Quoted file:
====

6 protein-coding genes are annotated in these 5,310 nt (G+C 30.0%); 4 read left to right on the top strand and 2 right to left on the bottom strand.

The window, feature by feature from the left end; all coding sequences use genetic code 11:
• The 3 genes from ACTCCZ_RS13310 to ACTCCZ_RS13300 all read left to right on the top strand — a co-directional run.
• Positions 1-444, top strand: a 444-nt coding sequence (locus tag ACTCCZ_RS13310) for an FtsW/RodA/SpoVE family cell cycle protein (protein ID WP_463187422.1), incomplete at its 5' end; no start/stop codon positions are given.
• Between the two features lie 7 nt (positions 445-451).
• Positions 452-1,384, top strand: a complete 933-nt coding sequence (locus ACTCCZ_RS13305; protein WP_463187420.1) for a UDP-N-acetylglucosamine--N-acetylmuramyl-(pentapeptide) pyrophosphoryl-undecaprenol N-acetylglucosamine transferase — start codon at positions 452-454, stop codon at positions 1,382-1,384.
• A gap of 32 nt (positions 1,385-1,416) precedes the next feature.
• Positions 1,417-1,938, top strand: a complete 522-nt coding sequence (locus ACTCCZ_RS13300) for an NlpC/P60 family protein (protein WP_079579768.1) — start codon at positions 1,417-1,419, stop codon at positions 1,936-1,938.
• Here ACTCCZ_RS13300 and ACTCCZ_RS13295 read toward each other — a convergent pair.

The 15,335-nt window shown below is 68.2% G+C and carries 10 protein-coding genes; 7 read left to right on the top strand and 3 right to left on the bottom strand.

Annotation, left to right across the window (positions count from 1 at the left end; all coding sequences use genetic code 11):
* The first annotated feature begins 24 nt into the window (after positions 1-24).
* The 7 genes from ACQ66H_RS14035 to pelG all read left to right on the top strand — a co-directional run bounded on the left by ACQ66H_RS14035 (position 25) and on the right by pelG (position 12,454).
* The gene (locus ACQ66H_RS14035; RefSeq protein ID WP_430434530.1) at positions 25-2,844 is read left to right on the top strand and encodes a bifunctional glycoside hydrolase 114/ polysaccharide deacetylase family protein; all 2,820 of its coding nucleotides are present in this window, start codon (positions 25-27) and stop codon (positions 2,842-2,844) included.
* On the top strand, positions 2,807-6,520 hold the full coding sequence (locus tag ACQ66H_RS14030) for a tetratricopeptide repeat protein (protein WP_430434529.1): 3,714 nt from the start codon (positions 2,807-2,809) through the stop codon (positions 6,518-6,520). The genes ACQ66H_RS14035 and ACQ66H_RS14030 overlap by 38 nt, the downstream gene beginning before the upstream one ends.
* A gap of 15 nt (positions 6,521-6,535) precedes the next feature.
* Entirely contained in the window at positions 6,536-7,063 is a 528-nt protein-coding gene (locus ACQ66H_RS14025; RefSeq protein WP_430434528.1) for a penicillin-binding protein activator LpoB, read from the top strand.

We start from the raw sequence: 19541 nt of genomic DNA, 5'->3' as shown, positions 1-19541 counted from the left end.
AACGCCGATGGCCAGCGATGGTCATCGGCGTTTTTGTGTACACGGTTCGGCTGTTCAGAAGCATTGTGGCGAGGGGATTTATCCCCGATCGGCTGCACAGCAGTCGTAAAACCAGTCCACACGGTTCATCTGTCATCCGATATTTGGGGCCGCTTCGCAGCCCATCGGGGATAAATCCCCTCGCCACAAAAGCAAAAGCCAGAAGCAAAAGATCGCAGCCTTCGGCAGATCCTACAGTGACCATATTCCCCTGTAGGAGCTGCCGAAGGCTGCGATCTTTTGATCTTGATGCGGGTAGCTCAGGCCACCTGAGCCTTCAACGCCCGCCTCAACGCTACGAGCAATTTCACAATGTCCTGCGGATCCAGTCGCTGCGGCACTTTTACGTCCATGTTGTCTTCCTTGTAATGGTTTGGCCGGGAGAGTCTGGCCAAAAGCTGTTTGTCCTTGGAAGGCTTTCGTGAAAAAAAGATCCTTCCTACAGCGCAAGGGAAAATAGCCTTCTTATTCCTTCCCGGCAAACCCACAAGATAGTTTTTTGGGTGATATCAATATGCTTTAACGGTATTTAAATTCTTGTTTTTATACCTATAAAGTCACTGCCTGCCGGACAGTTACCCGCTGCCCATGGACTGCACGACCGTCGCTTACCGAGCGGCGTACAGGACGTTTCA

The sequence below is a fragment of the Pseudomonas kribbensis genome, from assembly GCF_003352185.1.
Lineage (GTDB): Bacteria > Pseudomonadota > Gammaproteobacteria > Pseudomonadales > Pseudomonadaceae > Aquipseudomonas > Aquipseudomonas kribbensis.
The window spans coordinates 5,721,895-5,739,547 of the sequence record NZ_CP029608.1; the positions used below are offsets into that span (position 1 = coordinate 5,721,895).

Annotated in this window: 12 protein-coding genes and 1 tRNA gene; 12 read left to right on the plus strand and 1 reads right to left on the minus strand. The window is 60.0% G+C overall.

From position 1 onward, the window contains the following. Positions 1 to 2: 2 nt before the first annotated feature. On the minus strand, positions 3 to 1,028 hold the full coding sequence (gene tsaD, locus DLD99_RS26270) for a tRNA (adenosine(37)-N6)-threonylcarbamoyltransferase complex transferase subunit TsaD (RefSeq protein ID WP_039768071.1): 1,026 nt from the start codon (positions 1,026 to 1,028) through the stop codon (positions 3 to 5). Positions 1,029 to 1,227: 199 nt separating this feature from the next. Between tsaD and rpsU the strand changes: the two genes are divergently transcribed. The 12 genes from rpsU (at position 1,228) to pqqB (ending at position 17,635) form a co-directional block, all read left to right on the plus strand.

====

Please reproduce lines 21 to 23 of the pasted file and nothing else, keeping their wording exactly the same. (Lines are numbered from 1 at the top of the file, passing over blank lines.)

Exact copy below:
Lineage (GTDB): Bacteria > Pseudomonadota > Gammaproteobacteria > Pseudomonadales > Pseudomonadaceae > Aquipseudomonas > Aquipseudomonas kribbensis.
The window spans coordinates 5,721,895-5,739,547 of the sequence record NZ_CP029608.1; the positions used below are offsets into that span (position 1 = coordinate 5,721,895).

Annotated in this window: 12 protein-coding genes and 1 tRNA gene; 12 read left to right on the plus strand and 1 reads right to left on the minus strand. The window is 60.0% G+C overall.